Yellowstone Park Volcano
When will it erupt, and what will happen?
Under “normal” geological conditions (inactive), there may be little threat
Yellowstone’s next major eruption will probably be centered in one of three parallel fault zones running north-northwest across the park, a new study predicts.
"It is not an imminent hazard," Girard said. "Every study has concluded that there is no magma that is ready to erupt within any foreseeable future."
True? Hope so…
The bible predicts large global earthquakes. If one occurred, it could disrupt what is now considered normal, and inactive, and make the volcano a threat:
The biggest concern with an eruption the size of Yellowstone is ashfall. The force would shoot ash into the atmosphere up to 30 kilometres high where the easterly jetstream would carry it as far away as Europe within three days.
The volcano would also eject sulphuric acid into the air forming an aerosol that remains in the atmosphere for years, screening out sunlight, causing global temperatures to drop and killing crops for years afterward.
Even 1 millimetre of ash will close airports, cause damage to vehicles and houses, and contaminate water supplies.
How to Prepare for an Eruption
Before an Eruption
· Be prepared to take shelter or evacuate and review your plans with family members.
· Pick a safe place to meet.
· Put together an emergency supply kit.
If you evacuate:
· Tune in the radio or television for volcano updates. If told to evacuate do so. It can be dangerous to wait out an eruption.
· Listen for disaster sirens and warning signals.
· Take only essential items. Be sure to pack at least a one-week supply of prescription medications.
· Fill your vehicle’s gas tank.
· If no vehicle is available, make arrangements with friends or family for transportation, or follow authorities’ instructions on where to obtain transportation.
· Turn off the gas, electricity and water.
· Disconnect appliances to reduce likelihood of electrical shock when power is restored.
· Follow designation evacuation routes and expect heavy traffic and delays.
Experts say being prepared is key to surviving a natural disaster.
If you take shelter:
· Keep listening to your radio or watch television until you are told all is safe or you are told to evacuate. Local authorities may evacuate specific areas at greatest risk in your community.
· Close and lock all windows and outside doors.
· Place damp towels at door thresholds and other draft sources. Tape draughty windows.
· Turn off all heating and air conditioning systems and fans.
· Close fireplace and furnace dampers.
· Organize your emergency supplies and make sure all household members know where the supplies are located.
· Fill your clean water containers.
· Fill sinks and bathtubs with water as an extra supply for washing.
· Make sure the radio is working.
· Go to an interior room without windows that is above ground level.
· Ensure pets and livestock have clean food, water and shelter.
· Store all vehicles and machinery in a garage or other shelter.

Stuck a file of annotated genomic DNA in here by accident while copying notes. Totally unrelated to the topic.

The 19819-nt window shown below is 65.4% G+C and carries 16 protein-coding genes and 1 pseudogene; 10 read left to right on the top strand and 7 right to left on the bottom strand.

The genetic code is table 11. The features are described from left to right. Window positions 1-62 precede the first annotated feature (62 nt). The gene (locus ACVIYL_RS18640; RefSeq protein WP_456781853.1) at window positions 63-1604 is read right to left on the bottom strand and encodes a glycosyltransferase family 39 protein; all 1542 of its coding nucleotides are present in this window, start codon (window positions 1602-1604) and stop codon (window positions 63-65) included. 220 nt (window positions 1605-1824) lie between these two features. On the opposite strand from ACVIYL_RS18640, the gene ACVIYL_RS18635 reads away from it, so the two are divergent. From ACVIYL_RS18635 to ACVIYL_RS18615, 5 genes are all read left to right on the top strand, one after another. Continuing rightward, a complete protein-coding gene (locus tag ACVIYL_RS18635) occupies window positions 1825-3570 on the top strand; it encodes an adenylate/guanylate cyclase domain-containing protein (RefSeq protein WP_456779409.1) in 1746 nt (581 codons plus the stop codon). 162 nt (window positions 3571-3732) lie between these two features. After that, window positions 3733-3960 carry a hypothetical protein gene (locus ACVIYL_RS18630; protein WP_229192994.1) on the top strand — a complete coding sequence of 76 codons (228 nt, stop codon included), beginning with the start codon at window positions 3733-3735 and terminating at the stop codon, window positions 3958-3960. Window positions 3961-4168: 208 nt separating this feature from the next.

· Call your emergency contact – a friend or family member who does not live near the volcano – and have the phone available if you need to report a life-threatening condition. Remember that communication services may be overwhelmed or damaged during an emergency.
During an Eruption
· Don’t panic – stay calm.
· Follow evacuation orders, if issued by authorities.
· Stay indoors.
· Avoid areas downwind and river valleys downstream of the volcano.
· If outside, seek shelter (e.g. car or building).
· Keep doors, windows, dampers and ventilation closed until the ash settles.
· Use a respiratory mask, handkerchief or cloth over your nose and mouth.
· Do not tie up phone lines with non-emergency calls.
· Listen to your local radio for information on the eruption and cleanup plans.
· If there is ash in your water, let it settle and then use the clear water. Water contaminated by ash will usually make drinking water unpalatable before it presents a health risk.
· You may eat vegetables from the garden, but wash them first.
· Remember to help your neighbors who may require special assistance – infants, elderly people and people with access and functional needs.
After an Eruption
· Go to a designated public shelter if you feel it is unsafe to remain in your home.
· Stay indoors until the ash has settled, unless there is a danger of the roof collapsing.
· Keep all heating and air conditioning units and fans turned off, and windows, doors, and fireplace and woodstove dampers closed.
· Clear heavy ash from flat or low-pitched roofs and rain gutters.
· Let family members know you are safe.
· Listen to the radio, watch TV or check the Internet often for official updates and information about air quality, drinking water and road conditions.
· Avoid running vehicle engines. Volcanic ash can clog engines, damage moving parts and stall vehicles.
· Avoid driving in heavy ash fall unless absolutely required. If you need to drive, keep speed down to 50 km per hour or slower.
· Protect yourself from ash by wearing long-sleeved shirts and pants, using goggles and a respiratory mask